So you see, if he sees me,

it's going to spoil
his whole weekend.

It's the pressure, Gomer.

He's too tense. His
father was the same way.

Why, the day he died,

that's the way I found
him at the kitchen table,

still pointing at
the burnt toast.

As much as I hate the idea of
making Sergeant Carter tense,

if I don't get back to the base,

I'm going to be AWOL.

So then the big problem is you
need $72 to get back to camp.

Yes'm.

All rightie, I'll loan
you the money.

You will?!

Of course. There's no sense

you getting in trouble,

and there's no sense
getting Vincent all upset.

You just catch a
plane in the morning,

send me a check
when you get back,

he'll never know the difference,
and nobody will be tense.

Well, that's
wonderful, Miss Carter.

Golly, I don't know how I'll
ever be able to thank you.

Ah, don't mention it.

Now where are you
spending the night?

Well, I thought I might
just walk around the park

or, or just stay up
all night at the airport.

You can't do that.

Oh, it's not so bad.

There's lots of
interesting things to do.

They've got these
little television sets

with all the flight numbers
on them and the arrival time.

I thought I might
watch that awhile

and they wash the
airplanes at night

and I never have seen that.

Nonsense. You'll
sleep here tonight.

But Sergeant Carter's not
supposed to know I'm here.

He won't.

Now, there's a nice
cot right over here,

and you'll find an old
nightshirt in this trunk.

Now, isn't this better than
walking around an airport?

Well, this is real kind
of you, Mrs. Carter,

but what if the sergeant
comes up here?

He hasn't been up
here in ten years.

He was always afraid of ghosts.

Well, what if he hears me?

He won't hear you.

Now you just get a
good night's sleep.

Oh, sleep on your stomach.

That way, you won't snore.

Okay, Miss Carter,

and, well, I sure do thank you

for going to all this trouble.

Oh, it's no trouble at all.

Now, here, uh,

we never got around to
putting electricity in up here,

so you're gonna
have to keep this.

Well, all this'll be just fine.

Thank you again for everything.

Oh, it's no trouble.

Just don't be tense!

Everybody is so tense.

How was your walk?

Huh? Oh... uh, great!

That's just what I
needed, some exercise.

Boy, I'm gonna sleep
like a log tonight.

Did you have any
trouble with the dogs?

Dogs? What dogs?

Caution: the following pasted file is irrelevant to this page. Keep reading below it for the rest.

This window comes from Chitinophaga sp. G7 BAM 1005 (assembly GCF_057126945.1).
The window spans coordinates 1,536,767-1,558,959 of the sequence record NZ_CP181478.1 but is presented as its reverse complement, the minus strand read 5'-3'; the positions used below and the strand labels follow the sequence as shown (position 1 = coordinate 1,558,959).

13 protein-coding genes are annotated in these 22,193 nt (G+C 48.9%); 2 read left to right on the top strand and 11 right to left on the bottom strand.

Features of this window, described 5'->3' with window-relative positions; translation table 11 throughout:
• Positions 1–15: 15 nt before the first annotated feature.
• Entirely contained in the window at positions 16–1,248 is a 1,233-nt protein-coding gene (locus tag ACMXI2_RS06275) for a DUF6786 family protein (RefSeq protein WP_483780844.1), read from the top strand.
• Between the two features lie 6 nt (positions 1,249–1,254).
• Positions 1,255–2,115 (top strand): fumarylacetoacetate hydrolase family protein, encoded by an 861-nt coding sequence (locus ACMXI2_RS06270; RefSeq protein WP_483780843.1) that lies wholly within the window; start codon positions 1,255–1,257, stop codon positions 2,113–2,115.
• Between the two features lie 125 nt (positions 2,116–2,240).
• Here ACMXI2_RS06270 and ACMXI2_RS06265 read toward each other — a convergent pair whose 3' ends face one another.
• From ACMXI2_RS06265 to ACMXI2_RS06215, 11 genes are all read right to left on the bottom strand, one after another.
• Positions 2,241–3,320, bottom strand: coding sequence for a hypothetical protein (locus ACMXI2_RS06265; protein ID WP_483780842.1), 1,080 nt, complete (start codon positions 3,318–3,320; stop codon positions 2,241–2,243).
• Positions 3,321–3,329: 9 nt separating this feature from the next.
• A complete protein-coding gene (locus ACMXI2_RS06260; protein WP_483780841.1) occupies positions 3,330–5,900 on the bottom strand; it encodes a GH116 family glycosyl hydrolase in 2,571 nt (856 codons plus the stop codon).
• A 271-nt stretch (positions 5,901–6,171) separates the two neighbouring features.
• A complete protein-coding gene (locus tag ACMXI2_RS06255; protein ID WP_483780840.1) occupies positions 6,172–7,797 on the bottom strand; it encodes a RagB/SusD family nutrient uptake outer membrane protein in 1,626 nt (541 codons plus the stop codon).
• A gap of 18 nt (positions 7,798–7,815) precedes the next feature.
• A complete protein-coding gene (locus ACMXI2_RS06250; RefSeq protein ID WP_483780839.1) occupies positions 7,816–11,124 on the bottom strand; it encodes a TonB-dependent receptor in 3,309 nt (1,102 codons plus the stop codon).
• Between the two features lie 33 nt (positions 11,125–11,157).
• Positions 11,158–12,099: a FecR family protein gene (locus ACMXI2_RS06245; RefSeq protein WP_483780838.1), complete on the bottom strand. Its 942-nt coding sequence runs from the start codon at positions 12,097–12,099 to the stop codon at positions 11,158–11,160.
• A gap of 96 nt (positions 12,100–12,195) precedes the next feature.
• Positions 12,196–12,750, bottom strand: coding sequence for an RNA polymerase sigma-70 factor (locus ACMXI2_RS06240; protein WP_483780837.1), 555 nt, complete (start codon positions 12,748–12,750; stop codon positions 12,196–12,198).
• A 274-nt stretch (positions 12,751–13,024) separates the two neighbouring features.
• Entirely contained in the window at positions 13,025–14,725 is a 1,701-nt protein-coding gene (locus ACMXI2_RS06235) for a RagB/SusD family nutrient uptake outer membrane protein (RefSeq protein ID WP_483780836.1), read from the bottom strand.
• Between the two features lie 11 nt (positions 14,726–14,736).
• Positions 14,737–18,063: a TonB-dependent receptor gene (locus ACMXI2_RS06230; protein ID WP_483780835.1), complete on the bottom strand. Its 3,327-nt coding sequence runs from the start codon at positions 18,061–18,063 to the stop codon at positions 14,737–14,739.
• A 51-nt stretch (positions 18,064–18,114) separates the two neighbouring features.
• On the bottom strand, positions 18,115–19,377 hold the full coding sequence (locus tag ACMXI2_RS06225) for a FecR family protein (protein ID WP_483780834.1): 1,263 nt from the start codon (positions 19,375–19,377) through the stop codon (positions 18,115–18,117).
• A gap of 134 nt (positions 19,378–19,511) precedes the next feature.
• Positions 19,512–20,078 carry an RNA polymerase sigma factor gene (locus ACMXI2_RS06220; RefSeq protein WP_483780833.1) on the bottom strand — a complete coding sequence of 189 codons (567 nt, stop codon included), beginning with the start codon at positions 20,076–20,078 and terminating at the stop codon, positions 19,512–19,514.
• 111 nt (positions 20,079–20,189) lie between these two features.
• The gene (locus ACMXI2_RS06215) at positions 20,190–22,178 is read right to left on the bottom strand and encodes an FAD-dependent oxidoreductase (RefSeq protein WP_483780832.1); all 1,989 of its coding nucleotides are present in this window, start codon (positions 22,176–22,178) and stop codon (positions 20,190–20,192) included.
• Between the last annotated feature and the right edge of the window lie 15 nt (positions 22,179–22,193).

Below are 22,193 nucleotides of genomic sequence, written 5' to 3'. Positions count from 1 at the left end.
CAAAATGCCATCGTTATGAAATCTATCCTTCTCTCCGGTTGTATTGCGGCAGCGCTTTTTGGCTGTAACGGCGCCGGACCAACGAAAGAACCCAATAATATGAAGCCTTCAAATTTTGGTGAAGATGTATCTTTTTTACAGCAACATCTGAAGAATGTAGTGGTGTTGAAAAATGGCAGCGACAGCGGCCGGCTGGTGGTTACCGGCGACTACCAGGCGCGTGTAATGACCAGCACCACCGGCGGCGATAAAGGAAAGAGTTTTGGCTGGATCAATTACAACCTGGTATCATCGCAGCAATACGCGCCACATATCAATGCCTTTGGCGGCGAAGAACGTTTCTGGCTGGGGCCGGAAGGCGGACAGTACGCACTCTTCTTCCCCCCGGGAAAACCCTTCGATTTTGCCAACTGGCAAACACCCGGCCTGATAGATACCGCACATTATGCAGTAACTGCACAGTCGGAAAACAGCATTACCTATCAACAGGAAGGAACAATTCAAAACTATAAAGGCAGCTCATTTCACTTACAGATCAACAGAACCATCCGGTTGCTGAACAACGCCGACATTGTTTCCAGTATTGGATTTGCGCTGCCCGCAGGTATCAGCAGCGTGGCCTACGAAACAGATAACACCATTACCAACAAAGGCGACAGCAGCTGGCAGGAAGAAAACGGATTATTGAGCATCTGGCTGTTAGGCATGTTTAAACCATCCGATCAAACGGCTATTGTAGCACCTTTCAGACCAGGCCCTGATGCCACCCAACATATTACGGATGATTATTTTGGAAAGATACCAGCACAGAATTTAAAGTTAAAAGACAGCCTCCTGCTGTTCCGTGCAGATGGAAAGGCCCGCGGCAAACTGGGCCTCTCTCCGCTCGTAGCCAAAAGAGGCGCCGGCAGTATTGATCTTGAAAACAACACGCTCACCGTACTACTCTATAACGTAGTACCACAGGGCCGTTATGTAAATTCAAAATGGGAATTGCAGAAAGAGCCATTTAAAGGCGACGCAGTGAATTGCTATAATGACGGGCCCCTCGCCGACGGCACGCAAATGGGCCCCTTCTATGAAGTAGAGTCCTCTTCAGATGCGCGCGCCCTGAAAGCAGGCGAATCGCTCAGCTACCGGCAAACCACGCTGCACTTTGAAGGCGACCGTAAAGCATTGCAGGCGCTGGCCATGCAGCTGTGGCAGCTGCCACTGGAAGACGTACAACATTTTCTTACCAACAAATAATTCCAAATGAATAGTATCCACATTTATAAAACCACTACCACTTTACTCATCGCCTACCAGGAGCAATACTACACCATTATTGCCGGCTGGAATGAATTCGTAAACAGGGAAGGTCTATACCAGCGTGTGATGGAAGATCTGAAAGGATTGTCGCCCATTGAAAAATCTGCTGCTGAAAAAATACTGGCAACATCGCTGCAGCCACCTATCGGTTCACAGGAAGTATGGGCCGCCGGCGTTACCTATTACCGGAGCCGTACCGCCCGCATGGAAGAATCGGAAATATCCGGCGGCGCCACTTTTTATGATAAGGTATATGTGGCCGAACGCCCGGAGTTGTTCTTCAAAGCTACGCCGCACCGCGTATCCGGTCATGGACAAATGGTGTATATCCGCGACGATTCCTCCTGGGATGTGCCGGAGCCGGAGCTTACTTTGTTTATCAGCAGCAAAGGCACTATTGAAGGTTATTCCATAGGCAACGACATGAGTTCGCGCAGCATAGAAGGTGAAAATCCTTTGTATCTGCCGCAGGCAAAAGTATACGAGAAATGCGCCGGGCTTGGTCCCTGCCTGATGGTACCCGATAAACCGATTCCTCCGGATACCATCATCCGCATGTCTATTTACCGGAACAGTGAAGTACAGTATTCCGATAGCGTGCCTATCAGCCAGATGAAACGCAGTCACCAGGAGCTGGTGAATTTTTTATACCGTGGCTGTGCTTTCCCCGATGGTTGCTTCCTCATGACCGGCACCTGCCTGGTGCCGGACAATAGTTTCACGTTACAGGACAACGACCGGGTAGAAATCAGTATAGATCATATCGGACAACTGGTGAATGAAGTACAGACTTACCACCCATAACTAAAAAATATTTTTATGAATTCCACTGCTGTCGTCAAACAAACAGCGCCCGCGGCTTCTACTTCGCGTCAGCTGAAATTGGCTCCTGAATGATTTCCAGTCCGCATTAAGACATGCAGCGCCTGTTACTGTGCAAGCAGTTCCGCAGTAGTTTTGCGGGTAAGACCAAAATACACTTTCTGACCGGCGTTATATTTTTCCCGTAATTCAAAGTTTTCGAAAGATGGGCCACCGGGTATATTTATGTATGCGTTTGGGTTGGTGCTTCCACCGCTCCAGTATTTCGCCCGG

I just love dogs.

Hey, what happened
to the napkin holder

I made for you when I
was in the Boy Scouts?

Oh, I didn't want to break it.

It's with your handprint ashtray

and your leather
craft up in the attic.

Hey, you know, I'd
like to take a look

at that stuff again sometime.

Maybe I'll go take a
look at it before I turn in.

Uh, but it's dark up there now.

Why don't you
wait until morning?

I can use a candle.

But, uh, when you were little,

you never went
near the attic at night.

You were always
afraid of ghosts.

Ghosts!

Okay, I'll see it tomorrow.

Good night, Vincie. Sleep well.

Good night, Mom.

My baby.

Nighty-night.

'Night, Mom.

Come on and sit down
and I'll make you breakfast.

It'll only take a minute.

But what about the sergeant?

Well, he always sleeps
late when he's home.

But I... Sit!

I never let a man out of
this house without breakfast,

and I'm not gonna start now.

See how tense
you're getting again?

Now do like this.

Come on with me.

In rhythm. It's a great relaxer.

Now, how about
another cup of coffee?

No, thank you, ma'am. I
really do have to be going.

I'm sure I heard him
moving around in there.

Okay, go,

as long as you
ate your breakfast.

I couldn't send you out
on an empty stomach.

I really do
appreciate everything.

I'm sure he's up now. 'Bye.

Thanks again, Miss Carter.

Bye-bye.

He's so tense.

Vincie?

Vincent? Huh?

What are you doing?

Oh, well, I was
just out for a walk.

Without your shoes?

Oh, well, I must
have f-f-forgot them.

Why is your eye twitching?

You'd better relax.
Vincent, you're too tense.

Why are you so tense?

Now come on, with me.

That's the boy.

Ah, relax. Ah, good.

And he never found out?

No, he didn't, and I
hope he never does.

And I sure hope he got his rest.

That's the craziest
thing I ever heard.

Thanks for the lift, Charlie.

That sounds like him now.

Welcome back, Sarge.
How was the trip?

Terrible.

Just like that! Just like what?

Pyle... I just saw
him at the window!

It was like that all
through the weekend!

I kept thinking I
saw him everyplace:

at the airport, at my
living room window.

I even saw him in the attic.

No kidding? Yeah.